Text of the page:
I thought this was a very compelling take on the dilemma of social media gurus holding all the keys to/responsibility for social media and the mentality of relying on one person to own a specific communication tool.
Social media is another way to talk to current and potential customers. Like the phone on your desk, or e-mail.
Do you have a single ‘phone manager’ at your office? Probably not (I hope).
Do you have an ‘e-mail manager’ who handles all sending and receiving of e-mail? Again, no.
Everyone uses these tools to do their jobs. It’s part of the routine.
Social media is rapidly becoming the same thing: A tool, not a technique. Your social media manager’s job is not to take the job of online communications away from everyone else. Her job is to help everyone else use it to better help customers and build the business.
It’s so critical to have a wide base of stakeholders involved in the online community for a brand. The hurdles are shorter than our brains think sometimes, which is why it’s great to have one or two social media experts in an organization who can train, lead and fire that starting pistol.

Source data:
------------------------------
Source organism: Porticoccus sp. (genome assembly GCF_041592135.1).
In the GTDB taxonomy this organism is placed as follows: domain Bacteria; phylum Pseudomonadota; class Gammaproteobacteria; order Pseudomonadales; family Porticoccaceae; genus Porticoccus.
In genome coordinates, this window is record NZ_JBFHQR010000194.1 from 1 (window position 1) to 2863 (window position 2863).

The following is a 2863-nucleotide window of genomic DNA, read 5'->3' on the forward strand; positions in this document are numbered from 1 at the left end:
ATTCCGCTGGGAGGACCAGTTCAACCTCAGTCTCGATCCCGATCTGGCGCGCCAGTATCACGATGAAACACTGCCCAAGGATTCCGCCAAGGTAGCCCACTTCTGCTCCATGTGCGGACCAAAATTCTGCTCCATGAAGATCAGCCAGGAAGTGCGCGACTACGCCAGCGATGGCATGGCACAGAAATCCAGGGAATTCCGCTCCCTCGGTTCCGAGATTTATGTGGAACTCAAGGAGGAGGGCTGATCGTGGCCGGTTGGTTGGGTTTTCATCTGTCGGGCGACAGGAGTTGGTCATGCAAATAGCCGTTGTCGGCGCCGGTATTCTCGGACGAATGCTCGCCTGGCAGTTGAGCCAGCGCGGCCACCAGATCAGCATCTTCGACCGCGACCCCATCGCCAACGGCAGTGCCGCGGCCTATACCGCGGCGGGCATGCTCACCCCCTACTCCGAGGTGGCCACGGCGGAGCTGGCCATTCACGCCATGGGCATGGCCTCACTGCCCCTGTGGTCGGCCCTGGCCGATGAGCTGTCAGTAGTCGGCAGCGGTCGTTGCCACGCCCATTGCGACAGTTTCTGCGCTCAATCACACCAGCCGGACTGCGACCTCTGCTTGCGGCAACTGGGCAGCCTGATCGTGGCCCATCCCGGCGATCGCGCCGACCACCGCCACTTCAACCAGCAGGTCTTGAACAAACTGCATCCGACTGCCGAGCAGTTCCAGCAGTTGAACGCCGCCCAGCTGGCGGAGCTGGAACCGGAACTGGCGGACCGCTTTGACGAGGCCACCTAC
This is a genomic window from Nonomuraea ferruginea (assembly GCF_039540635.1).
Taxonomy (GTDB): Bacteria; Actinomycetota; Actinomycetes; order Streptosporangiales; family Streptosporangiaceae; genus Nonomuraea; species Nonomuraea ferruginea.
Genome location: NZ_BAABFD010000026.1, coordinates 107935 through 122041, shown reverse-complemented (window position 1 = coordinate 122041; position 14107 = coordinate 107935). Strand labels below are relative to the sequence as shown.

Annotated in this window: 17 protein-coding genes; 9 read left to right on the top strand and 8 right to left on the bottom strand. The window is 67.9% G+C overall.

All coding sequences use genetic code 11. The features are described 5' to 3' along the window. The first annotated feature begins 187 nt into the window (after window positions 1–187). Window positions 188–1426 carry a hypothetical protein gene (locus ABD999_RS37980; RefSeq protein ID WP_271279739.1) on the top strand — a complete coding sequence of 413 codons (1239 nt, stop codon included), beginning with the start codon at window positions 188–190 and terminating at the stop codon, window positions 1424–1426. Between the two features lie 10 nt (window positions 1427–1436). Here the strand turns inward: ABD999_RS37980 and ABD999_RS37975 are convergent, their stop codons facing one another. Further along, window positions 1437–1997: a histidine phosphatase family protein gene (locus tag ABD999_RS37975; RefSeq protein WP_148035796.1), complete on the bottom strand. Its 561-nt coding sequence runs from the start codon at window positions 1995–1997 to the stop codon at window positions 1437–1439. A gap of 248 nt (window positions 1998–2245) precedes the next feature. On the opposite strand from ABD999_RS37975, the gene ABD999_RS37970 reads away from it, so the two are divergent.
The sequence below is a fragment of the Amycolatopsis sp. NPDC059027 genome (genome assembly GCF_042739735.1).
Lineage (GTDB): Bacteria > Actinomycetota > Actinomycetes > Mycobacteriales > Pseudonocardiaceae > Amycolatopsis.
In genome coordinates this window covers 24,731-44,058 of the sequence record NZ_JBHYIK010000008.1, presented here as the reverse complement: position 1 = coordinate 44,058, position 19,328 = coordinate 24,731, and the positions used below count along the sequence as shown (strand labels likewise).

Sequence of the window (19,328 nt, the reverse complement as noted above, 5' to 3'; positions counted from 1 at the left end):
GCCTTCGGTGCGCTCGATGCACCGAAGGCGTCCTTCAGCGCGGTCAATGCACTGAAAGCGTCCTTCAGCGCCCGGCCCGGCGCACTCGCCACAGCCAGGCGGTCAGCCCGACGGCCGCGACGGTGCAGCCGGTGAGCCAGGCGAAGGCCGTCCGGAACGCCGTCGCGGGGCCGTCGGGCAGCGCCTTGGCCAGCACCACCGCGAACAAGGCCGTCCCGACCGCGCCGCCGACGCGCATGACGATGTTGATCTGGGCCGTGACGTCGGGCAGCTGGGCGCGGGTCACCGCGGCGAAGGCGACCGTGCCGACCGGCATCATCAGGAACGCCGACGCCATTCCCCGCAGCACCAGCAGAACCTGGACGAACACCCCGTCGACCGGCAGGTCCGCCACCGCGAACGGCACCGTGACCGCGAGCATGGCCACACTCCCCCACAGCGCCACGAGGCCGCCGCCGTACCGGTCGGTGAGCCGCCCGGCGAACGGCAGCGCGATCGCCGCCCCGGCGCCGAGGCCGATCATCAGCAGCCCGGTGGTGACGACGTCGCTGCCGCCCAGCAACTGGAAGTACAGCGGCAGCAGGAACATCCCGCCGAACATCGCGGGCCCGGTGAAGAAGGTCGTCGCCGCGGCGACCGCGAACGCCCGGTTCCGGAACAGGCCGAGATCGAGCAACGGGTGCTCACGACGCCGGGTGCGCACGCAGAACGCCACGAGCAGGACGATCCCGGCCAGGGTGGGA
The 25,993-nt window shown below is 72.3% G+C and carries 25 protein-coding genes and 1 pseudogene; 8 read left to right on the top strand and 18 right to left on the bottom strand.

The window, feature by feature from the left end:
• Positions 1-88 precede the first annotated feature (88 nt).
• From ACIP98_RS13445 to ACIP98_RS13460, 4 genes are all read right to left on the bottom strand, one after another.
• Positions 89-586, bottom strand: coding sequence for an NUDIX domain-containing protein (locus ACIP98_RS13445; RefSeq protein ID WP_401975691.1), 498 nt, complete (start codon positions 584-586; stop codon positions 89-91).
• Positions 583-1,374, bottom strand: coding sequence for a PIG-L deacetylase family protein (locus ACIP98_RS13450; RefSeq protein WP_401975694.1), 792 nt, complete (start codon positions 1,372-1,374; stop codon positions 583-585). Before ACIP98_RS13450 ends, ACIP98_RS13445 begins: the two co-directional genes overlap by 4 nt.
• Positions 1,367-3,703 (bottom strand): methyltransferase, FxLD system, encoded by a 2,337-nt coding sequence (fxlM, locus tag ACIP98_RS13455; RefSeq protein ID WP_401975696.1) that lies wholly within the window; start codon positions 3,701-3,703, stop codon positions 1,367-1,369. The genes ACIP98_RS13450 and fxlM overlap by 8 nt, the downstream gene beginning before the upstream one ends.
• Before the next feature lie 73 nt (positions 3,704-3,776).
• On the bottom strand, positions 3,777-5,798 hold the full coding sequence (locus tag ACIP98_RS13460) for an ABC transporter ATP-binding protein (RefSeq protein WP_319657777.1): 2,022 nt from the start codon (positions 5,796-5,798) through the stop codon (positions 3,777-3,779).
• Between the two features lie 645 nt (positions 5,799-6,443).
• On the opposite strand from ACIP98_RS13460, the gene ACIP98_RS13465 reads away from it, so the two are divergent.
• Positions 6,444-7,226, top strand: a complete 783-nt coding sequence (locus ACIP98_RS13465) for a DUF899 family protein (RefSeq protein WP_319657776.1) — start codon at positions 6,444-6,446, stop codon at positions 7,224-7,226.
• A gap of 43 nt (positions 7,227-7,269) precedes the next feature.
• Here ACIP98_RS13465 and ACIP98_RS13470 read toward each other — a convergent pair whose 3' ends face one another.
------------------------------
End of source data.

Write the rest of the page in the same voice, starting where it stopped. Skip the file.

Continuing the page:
Beyond the person(s) in your organization who has the responsibility, I talk to a lot of clients/organizations about this in the realm of access to social media tools at work, too (e.g., blocking Facebook, YouTube).
Building on this metaphor, we all have telephones at our desks, and we all have e-mail on our computers. As long as your work is getting done, your boss is probably not worried about a personal phone call or a personal e-mail or two. In fact, s/he’s probably counting on you to understand how to use the phone and e-mail system, so a little personal time figuring them out isn’t bad.
The same goes with social media — particularly when your company has online stakeholders. And these days, that’s just about everybody.